Tenant and community groups highlight displacement crisis

Highlighting the crisis of low-income families at risk of displacement and high homeless numbers, tenant, homeless and community groups are asking Mayor Martin Walsh to increase affordable housing resources and earmark more funds to keep working-class and lower income residents in their homes and in the City. They will deliver a petition to the Mayor urging him to expand the Inclusionary Development Program (IDP) and target resources to neighborhood stabilization.
 
What: Speak out and Delivery of Inclusionary Development Program (IDP) petitions 
When: March 18th, 11am-12 noon
Where: City Hall Plaza 
 
Residents will share their stories and deliver a petition with over 800 signatures to the Mayor, urging him to expand the Inclusionary Development Program (IDP) and to direct current and future funds from that program as well as City-owned land to house Boston’s low-income and working class residents in order to stabilize the communities.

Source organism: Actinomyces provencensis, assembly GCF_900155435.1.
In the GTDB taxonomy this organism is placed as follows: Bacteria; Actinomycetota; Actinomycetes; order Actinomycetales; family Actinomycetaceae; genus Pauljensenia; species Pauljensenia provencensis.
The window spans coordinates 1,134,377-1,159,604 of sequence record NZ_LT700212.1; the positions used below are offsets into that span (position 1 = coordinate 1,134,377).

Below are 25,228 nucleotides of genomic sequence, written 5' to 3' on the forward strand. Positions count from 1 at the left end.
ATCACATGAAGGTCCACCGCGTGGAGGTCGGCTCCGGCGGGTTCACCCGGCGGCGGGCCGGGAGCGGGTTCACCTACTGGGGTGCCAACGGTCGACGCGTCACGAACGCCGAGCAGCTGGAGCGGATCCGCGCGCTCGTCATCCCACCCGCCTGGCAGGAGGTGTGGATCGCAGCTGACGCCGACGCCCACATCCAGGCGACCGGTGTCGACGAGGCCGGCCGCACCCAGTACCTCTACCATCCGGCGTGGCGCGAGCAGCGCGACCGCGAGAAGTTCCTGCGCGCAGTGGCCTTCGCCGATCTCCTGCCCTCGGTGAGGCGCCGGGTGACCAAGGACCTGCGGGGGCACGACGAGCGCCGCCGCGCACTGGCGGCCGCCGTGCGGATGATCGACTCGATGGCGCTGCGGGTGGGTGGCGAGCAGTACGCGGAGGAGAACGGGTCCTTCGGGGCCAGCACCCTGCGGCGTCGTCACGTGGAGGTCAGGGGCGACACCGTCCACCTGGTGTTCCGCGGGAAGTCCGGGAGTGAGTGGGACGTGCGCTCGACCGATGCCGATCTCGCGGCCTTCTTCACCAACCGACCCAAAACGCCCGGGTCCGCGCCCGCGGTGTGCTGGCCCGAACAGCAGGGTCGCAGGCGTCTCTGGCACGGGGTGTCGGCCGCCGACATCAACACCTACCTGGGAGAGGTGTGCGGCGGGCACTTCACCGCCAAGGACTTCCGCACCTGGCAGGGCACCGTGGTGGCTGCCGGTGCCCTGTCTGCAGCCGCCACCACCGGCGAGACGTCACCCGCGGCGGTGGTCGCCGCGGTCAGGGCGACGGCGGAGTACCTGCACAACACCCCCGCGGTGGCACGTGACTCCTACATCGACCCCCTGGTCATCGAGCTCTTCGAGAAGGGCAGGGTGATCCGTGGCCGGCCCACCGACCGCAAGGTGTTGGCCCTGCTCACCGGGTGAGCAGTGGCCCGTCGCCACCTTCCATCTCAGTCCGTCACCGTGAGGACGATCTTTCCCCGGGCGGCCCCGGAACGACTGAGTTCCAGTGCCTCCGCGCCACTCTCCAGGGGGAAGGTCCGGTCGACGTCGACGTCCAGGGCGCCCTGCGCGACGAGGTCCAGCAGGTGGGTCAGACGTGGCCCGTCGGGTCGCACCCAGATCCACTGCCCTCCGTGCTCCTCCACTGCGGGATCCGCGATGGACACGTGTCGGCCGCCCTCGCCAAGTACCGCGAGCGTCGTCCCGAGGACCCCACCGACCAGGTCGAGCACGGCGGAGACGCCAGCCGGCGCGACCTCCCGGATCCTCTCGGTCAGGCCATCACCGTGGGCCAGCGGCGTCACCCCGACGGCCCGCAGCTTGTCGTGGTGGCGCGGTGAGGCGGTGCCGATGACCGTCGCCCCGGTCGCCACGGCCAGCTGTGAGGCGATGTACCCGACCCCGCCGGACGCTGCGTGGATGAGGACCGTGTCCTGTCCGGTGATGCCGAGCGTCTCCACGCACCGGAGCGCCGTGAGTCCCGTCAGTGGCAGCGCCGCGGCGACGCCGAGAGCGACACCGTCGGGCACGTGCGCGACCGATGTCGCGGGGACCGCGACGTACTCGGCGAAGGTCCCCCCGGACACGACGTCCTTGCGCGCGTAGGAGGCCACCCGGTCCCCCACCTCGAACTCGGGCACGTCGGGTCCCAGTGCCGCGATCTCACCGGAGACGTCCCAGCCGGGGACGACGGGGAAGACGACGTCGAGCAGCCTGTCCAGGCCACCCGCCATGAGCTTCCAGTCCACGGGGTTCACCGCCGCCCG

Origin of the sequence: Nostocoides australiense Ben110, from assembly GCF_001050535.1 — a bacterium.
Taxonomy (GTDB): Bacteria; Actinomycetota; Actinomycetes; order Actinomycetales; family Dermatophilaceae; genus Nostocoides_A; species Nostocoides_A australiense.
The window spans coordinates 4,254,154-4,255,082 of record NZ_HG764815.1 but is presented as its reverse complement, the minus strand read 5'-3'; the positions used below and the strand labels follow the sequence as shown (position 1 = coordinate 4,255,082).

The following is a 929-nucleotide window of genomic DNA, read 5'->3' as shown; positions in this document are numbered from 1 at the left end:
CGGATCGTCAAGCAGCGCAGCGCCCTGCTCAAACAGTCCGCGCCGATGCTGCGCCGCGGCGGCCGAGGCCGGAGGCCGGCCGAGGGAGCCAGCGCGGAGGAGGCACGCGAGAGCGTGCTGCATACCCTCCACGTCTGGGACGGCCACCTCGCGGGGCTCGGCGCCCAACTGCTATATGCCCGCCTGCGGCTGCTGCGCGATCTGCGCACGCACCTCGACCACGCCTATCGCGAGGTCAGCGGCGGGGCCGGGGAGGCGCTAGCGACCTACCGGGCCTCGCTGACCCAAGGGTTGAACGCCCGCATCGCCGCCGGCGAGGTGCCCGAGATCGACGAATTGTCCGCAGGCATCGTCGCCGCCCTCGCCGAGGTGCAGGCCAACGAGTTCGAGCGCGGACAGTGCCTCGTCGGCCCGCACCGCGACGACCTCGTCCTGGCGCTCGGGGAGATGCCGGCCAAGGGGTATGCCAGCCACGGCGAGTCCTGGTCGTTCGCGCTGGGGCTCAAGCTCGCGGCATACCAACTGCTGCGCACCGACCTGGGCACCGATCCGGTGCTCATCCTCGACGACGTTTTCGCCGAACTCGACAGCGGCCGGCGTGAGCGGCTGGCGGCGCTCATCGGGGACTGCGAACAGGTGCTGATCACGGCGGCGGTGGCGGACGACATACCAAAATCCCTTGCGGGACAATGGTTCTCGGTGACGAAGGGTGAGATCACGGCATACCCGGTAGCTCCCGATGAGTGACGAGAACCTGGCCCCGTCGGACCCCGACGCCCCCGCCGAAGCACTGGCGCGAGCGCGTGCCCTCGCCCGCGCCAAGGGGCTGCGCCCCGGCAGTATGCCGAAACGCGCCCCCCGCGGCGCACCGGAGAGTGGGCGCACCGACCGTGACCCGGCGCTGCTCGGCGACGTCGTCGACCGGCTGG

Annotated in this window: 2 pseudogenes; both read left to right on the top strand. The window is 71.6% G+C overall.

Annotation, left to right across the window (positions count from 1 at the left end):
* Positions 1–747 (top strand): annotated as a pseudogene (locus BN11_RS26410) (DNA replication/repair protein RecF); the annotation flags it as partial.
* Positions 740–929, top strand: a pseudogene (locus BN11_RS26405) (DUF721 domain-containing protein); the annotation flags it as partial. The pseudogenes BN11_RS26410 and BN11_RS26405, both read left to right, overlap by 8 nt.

Organizers cited a recent study that named Boston the most rapidly gentrifying city in the country as well as the fact that 35,000 low income families and individuals are paying more than 50% of their income on rent, placing thousands of Bostonians at risk of homelessness.
“If we want to keep Boston as a vibrant world class city, we ought to help keep existing working families and individuals on low or fixed incomes in their communities and homes. Boston’s Inclusionary Development Funds are a tool to support development of affordable housing,” said Darnell Johnson of Right to City Boston.
Fenway activists and the local non-profit affordable housing developer, Fenway CDC, note the severe impact of luxury development in destabilizing that neighborhood. Chinatown organizers describe the affordable housing crisis in Chinatown.
“We have tenants from ten different buildings in Chinatown right now who are facing the risk of displacement due to luxury development, escalating rents, ownership turn-over, and lack of sufficient housing that is affordable,” said Karen Chen of the Chinese Progressive Association.
 “We have lots of concrete ideas of how the City could utilize its IDP affordable housing funds & City land to the City’s homeless, near-homeless, and working class residents,” said Kathy Brown of the Boston Tenant Coalition. We look forward to working collaboratively with the new administration to realize these goals.”

This post is also available in: Chinese

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